The need is staggering, but the surge of support is heartwarming.
About 3,000 students will receive backpacks loaded with school supplies today as Darden Middle hosts Wilson County Schools’ annual Operation Backpack distribution.
Organizers collected roughly 3,500 backpacks for the campaign, which provides back-to-school gear to some of Wilson County’s neediest students. The 500 or so left over from today’s giveaway will be divvied among the schools to distribute to those who would otherwise go without.
Enrollment at the 26 public schools hovers around 11,901, according to June figures. The number of backpacks collected will outfit just under a third of our county students.
Nearly half — 47 percent — of all students qualify for free breakfast and lunch, and an additional 6 percent qualify for reduced-price meals.
The first-come, first-served backpack giveaway runs from 9-11 a.m., but Darden’s doors open at 7 o’clock sharp, and some families will likely rise before the sun to wait outside.
Precious few people would spend two-plus hours in line for a freebie they can comfortably afford on their own. For these parents and students, the school supplies are a necessity that’s well worth the wait.
The cost of school supplies can vary widely, but the National Education Association pegs the average expense at $200 for elementary pupils, $330 for middle-schoolers and $375 for high school students. Some low-income families with multiple school-age children would be stretched to the breaking point if it weren’t for Operation Backpack.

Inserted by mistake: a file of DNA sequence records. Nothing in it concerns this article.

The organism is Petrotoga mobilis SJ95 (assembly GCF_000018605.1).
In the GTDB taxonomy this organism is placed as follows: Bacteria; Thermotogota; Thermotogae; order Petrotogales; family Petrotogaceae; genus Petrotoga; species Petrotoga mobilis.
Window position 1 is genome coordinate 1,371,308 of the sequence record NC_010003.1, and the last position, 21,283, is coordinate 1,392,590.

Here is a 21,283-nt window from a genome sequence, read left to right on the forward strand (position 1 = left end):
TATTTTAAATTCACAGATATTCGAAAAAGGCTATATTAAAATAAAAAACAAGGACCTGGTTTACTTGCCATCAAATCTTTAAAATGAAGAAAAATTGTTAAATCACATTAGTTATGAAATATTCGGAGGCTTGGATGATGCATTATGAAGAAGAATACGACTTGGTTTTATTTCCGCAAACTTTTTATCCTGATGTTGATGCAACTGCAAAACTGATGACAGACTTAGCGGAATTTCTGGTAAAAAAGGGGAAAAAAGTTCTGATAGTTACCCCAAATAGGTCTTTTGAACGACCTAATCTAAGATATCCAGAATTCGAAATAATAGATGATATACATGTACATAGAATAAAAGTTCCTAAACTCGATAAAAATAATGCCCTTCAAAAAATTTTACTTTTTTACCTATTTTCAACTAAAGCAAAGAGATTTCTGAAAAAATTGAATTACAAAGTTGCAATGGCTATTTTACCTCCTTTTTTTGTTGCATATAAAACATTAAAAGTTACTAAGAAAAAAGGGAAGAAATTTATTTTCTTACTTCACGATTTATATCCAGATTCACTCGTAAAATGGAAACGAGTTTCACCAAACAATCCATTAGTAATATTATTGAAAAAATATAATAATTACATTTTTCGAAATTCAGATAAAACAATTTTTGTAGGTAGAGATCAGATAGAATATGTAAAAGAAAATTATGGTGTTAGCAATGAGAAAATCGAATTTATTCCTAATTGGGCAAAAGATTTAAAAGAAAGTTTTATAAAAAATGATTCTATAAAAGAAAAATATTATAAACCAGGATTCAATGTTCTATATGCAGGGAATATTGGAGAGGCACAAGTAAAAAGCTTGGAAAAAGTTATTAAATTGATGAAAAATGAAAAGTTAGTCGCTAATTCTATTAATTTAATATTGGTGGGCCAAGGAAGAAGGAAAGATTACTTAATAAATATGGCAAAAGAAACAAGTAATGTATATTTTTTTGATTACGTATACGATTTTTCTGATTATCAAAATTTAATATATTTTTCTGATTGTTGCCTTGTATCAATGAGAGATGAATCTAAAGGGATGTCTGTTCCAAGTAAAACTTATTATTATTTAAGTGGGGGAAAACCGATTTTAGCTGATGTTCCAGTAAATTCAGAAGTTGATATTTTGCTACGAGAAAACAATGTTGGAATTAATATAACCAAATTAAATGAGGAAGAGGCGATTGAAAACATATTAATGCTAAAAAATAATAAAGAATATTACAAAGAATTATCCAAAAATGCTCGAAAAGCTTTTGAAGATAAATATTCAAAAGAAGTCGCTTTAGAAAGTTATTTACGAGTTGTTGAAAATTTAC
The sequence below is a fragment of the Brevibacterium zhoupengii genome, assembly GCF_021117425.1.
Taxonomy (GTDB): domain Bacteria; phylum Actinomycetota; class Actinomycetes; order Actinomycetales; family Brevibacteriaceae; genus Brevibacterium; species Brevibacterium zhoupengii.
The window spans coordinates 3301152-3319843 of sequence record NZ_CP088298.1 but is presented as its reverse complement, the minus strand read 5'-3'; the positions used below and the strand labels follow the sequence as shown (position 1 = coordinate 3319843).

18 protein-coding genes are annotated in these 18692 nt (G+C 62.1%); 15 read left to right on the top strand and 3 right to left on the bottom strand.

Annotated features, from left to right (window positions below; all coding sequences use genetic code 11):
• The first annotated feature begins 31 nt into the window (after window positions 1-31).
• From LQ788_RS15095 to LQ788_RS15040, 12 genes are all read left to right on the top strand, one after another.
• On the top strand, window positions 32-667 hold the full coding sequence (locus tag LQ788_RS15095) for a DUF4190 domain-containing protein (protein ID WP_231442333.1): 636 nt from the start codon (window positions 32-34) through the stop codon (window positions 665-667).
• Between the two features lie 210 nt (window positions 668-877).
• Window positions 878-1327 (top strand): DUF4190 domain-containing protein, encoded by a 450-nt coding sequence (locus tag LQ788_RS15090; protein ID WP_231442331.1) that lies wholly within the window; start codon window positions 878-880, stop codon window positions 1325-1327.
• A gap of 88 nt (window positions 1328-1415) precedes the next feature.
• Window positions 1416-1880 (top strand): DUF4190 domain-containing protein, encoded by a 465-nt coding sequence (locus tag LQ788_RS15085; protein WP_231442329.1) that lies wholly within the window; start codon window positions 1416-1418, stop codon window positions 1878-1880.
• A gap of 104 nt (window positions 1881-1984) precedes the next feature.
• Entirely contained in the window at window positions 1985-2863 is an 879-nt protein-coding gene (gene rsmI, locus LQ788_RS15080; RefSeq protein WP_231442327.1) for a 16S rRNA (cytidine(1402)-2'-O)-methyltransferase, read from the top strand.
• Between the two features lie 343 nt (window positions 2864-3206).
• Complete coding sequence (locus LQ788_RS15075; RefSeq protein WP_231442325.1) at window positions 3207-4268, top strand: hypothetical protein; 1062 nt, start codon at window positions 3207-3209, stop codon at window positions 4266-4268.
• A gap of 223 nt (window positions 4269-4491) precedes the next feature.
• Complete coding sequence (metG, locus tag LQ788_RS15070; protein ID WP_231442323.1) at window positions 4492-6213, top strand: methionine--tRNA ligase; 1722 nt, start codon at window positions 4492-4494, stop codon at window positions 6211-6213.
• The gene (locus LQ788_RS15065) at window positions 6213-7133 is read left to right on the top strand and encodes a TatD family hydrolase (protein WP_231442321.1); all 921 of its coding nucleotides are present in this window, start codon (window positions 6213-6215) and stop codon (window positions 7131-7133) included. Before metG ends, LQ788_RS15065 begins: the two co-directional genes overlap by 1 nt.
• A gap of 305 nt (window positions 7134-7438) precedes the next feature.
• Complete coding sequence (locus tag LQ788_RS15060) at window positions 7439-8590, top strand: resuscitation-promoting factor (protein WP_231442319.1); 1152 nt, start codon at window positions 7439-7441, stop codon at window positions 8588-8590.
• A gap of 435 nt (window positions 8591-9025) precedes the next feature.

Wilson County Schools organizes the annual distribution, but it wouldn’t be possible without herculean help from local businesses.
The Hubert Vester Auto Group raised more than $12,000 to buy 816 backpack and school supply bundles. Chief Operating Officer Chris Vester said his company pitched in for the effort each time it sold a car in August.
Other Operation Backpack partners who contributed at least $5,000 or donated more than 200 backpacks include Chick-fil-A of Wilson, Merck, Wilson Community College and Wilson Medical Center.
In addition to those marquee sponsors, dozens of businesses, community groups, families and individuals pitched in to provide backpacks and cash contributions.
The successful 2017 campaign marks the sixth consecutive year Wilson County Schools has met its back-to-school backpack goal.
“There really are no words to express our gratitude to every individual and business who donated money or backpacks,” school system spokeswoman Amber Lynch said. “Our students are so loved.”
We’re proud of Wilson County institutions for joining forces to make a difference for our young scholars. Each donor deserves a share of the credit.
Our school system faces the challenge of poverty day-in and day-out. While a few thousand backpacks won’t solve everything, they’ll make a tremendous difference in students’ lives.
Every child deserves the tools to succeed. Thanks to Operation Backpack partners, Wilson County students will be ready to learn when the school bells ring.